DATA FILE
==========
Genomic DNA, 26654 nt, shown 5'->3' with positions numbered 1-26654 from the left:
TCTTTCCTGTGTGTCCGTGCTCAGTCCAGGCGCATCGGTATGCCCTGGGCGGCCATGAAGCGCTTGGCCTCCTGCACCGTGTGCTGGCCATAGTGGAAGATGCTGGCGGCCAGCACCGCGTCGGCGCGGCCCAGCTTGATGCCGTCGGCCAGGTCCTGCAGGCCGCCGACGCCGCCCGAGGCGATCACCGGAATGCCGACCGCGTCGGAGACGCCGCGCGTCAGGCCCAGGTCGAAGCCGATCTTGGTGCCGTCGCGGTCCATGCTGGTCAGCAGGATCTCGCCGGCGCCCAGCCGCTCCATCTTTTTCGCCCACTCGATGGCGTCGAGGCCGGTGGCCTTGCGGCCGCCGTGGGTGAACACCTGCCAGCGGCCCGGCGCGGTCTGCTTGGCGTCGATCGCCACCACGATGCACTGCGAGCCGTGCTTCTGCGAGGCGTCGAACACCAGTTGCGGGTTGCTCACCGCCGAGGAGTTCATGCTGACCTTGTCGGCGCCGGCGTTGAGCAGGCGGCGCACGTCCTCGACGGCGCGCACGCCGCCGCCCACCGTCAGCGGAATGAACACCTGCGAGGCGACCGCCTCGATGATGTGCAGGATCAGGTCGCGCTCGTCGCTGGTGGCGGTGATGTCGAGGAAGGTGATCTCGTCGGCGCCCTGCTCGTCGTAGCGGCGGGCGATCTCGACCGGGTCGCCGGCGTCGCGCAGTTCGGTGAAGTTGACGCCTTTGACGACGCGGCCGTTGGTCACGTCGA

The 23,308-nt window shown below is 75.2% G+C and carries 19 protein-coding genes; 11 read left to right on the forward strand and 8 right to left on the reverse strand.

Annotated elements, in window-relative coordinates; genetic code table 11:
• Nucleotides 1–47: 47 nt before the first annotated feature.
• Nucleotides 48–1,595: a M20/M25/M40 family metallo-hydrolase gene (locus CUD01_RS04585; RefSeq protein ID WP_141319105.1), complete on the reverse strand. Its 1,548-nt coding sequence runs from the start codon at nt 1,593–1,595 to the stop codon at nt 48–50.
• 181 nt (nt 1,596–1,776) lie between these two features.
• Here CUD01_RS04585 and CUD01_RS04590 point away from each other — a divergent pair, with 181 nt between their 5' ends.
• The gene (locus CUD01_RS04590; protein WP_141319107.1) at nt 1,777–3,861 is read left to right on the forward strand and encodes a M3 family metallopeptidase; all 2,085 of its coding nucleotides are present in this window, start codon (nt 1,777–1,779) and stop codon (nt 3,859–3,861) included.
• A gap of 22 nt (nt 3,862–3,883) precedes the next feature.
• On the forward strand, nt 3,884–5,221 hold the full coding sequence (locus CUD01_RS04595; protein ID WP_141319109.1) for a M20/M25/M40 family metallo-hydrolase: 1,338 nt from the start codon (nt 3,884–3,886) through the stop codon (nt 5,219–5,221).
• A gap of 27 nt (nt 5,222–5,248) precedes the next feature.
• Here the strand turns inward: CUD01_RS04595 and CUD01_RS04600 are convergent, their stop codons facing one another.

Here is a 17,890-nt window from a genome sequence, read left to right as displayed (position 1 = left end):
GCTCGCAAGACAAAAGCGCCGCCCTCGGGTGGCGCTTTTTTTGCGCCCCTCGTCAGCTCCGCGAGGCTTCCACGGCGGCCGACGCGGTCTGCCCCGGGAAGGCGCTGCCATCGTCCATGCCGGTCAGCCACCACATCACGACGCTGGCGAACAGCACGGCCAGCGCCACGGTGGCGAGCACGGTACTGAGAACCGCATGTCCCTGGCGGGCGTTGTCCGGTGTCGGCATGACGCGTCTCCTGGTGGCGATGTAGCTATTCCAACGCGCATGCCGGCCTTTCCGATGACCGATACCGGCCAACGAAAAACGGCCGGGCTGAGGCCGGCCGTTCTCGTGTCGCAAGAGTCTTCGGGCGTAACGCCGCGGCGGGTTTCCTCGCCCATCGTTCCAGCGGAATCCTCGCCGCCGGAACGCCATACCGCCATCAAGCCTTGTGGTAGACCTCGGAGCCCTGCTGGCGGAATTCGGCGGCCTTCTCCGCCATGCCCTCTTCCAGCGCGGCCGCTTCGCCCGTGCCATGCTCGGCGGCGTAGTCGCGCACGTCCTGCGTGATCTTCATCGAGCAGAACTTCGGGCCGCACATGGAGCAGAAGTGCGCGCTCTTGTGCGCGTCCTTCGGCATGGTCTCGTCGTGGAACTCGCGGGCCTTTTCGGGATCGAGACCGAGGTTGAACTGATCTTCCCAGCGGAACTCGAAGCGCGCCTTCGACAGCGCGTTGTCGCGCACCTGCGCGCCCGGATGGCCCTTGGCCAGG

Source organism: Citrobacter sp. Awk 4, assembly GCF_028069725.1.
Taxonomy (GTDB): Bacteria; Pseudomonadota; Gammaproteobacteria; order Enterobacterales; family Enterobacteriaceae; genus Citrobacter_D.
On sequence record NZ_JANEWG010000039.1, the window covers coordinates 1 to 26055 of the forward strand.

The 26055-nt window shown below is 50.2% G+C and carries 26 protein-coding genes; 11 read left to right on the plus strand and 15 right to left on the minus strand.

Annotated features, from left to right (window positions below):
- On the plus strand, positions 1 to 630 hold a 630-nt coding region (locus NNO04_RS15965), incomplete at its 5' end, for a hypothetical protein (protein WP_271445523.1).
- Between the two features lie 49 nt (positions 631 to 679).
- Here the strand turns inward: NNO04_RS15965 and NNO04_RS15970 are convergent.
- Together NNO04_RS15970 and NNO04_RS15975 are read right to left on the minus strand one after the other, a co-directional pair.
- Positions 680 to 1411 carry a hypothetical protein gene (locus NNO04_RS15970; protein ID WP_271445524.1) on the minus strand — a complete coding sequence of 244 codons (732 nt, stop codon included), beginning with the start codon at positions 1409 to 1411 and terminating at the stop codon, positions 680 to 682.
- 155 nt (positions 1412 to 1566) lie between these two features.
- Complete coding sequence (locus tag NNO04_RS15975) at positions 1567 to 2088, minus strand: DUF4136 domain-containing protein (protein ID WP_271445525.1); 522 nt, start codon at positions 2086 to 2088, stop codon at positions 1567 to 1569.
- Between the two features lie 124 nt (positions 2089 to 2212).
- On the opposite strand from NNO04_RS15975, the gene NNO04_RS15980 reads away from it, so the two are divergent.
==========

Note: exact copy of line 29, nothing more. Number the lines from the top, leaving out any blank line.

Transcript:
- On the opposite strand from NNO04_RS15975, the gene NNO04_RS15980 reads away from it, so the two are divergent.